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1 December 2001 A Book Review of The Biology of Wetas, King Crickets and their Allies Edited by L. H. Field
Darryl T. Gwynne, Clint Kelly
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CABI Publishing, Wallingford, U.K. 540 pages. $US175

There is little doubt that research on ensiferan Orthoptera is biased in favor of Tettigoniidae and Grylloidea. This is not surprising, given that the two are the most speciose ensiferan groups; they contain the bulk of the world's singing insects, and so have attracted much attention from behaviorists. The Biology of Wetas, King Crickets and their Allies is a solid start toward redressing the balance, by reviewing the current state of knowledge of some other ensiferan groups. This knowledge is delivered by 30 contributors, in a book that includes 22 chapters on the biology of the main group covered, the predominantly Southern Hemisphere Anostostomatidae (weta and king crickets). [Note that this family was split from Stenopelmatidae by Johns (1997).] As well, there are three chapters on ‘Allies’, the Gryllacrididae (raspy crickets) and Stenopelmatidae sensu stricto (Jerusalem crickets and relatives).

A key hope for a book such as this is that it encourages and directs future research. What new researcher would not be inspired by a group that includes some of the world's heaviest insects, with species that withstand freezing over several winters and others that sport elaborate male weaponry and common names such as ‘parktown prawn’ and ‘wetapunga’ (named after the ‘Maori God of Ugly and Deformed Things’). A newcomer to any insect group would be aided immensely by a decent guide to taxonomy and phylogeny, by a thorough review of natural history and general biology and, of course, by a reasonable book price. Where the Biology of Wetas… succeeds well is in its presentation of biological reviews. We learn that amongst weta and their allies are behaviors and physiologies unique among insects and certainly every bit as fascinating as those of the more familiar ensiferans (and there are even surprises about diversity: D. Weissmann (Chapter 3) points to a threefold increase in the number of known stenopelmatids with 30 or more new species in California alone!). However, the book fails the newcomer with a poor introduction to taxonomy and relationships with other Ensifera. Another shortcoming is that sprinkled throughout the book are unsupported claims or conclusions lacking either data or references to literature. We feel this is important because it may mislead a new researcher to conclude that a particular idea has empirical support when in fact it remains a fertile area for study.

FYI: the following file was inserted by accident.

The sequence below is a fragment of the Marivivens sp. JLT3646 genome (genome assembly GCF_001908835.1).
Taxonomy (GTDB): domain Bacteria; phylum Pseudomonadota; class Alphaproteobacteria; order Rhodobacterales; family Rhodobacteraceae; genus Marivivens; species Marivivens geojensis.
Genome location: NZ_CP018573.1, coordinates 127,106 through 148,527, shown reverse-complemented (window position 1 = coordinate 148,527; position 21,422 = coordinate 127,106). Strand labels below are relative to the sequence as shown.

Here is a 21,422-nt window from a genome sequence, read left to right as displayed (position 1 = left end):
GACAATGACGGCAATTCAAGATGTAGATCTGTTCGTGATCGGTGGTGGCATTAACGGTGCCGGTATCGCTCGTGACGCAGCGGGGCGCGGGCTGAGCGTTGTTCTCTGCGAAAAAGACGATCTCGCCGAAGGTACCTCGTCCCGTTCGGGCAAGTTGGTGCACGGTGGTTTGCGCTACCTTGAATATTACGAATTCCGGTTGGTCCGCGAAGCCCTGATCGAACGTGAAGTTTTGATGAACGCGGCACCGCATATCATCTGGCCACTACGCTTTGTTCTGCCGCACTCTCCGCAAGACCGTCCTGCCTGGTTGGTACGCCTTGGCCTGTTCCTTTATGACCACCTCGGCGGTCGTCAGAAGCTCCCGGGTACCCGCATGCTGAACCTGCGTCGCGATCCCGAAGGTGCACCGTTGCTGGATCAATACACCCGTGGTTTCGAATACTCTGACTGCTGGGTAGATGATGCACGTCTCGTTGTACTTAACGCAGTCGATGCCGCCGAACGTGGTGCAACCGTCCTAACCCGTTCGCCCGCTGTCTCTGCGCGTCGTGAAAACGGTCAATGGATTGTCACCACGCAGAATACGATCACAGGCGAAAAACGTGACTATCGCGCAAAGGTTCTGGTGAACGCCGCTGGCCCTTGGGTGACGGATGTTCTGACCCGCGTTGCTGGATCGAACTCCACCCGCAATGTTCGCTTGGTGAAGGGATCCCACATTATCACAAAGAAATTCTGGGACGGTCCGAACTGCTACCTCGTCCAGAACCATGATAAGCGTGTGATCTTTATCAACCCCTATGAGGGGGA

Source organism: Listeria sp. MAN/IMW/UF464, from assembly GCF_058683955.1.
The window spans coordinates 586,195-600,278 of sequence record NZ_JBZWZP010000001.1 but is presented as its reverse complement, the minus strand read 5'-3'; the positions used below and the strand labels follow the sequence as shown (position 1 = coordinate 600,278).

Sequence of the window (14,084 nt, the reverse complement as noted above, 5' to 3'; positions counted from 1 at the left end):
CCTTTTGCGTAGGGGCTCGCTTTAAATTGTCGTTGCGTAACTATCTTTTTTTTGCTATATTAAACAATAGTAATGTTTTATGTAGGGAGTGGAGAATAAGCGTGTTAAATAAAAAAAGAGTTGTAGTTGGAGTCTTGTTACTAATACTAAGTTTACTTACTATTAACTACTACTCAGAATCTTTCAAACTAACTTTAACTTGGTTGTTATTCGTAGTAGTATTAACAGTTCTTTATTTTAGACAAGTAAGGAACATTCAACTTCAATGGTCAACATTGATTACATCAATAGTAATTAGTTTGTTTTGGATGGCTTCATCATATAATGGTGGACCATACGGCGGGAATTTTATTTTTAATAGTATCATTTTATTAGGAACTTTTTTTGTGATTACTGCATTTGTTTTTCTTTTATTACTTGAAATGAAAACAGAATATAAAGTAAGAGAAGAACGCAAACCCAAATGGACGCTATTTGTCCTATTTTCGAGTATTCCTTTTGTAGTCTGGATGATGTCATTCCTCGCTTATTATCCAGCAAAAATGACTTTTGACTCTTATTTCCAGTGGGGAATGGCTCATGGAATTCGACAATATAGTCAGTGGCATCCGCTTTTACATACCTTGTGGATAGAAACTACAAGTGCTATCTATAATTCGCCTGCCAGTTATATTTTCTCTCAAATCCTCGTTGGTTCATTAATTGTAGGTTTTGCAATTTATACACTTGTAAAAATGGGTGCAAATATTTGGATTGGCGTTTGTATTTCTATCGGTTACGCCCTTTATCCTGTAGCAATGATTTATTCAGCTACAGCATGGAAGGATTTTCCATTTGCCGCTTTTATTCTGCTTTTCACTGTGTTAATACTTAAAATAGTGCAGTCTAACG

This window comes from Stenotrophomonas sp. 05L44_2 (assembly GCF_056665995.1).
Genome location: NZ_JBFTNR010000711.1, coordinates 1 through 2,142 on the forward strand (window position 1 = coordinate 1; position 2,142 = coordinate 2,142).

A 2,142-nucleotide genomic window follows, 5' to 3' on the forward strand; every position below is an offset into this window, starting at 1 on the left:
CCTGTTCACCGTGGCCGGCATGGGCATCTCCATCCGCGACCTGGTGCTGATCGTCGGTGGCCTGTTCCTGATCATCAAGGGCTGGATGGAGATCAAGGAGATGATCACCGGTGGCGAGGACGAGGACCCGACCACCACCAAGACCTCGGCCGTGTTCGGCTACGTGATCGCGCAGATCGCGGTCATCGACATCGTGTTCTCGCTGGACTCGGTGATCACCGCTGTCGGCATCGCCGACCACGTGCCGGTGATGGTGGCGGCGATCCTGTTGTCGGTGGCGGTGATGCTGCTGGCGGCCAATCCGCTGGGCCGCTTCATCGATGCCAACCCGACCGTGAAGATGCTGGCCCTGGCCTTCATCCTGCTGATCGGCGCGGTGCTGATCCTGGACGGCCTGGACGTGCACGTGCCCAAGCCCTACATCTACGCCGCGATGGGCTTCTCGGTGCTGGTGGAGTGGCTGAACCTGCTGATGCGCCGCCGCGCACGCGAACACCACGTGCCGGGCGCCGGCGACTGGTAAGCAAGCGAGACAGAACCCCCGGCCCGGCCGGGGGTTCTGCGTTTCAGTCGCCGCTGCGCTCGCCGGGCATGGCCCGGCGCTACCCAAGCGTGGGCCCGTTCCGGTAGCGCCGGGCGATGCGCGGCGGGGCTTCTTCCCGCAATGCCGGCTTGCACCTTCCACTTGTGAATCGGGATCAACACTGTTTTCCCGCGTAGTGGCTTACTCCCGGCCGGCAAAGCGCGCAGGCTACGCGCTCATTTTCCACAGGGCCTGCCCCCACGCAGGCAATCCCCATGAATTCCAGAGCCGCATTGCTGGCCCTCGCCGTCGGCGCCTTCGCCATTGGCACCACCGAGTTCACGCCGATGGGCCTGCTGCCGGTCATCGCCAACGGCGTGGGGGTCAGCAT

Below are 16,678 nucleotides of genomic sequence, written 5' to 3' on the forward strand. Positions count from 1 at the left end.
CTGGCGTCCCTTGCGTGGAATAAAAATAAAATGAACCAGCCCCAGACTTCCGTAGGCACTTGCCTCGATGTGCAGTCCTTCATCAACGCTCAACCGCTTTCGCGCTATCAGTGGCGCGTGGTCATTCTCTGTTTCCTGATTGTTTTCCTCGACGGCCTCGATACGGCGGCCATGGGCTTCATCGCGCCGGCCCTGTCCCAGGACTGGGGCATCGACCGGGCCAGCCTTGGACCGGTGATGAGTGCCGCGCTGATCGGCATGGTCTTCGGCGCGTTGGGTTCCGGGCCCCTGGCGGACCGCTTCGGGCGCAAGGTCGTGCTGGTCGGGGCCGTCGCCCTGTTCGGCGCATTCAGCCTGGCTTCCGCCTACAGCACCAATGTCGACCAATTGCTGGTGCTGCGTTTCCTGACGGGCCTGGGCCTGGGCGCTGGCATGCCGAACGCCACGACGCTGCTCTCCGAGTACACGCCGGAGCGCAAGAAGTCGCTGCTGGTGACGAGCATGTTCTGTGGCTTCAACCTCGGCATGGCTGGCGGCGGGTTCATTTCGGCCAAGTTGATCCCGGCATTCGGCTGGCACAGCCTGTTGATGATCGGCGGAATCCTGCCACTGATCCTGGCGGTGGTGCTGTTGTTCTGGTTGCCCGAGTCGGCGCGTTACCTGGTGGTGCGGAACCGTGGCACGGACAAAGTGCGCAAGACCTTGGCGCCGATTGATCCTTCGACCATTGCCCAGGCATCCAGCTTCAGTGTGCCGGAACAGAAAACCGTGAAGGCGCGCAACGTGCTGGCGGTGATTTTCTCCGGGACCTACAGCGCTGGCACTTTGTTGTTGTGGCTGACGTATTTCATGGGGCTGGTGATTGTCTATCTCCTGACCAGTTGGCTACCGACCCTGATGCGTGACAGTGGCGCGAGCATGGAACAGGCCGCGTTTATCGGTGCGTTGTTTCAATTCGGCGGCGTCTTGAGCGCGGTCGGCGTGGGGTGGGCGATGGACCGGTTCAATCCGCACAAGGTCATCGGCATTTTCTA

Relationships among the ensiferans covered in the book are dealt with in Chapter 1 (by A. V. Gorochov). ‘The Higher Classification, Phylogeny and Evolution of the Superfamily Stenopelmatoidea’ presents a novel systematic arrangement and phylogeny that includes three families: Anostostomatidae, Stenopelmatidae and Rhaphidophoridae. Thus the chapter is at odds taxonomically with others in the book in not recognizing the family Gryllacrididae (here reduced to a rhaphidophorid subfamily). Chapter 1 is also confusingly different than some other chapters in a number of taxonomic aspects, particularly in subfamilial and tribal arrangements. For example, it does not recognize the subfamily Henicinae (‘henicine weta’ is used for the genus Hemiandrus in some chapters, although to add to the confusion, Chapter 5 places the genus in Anostostomatinae).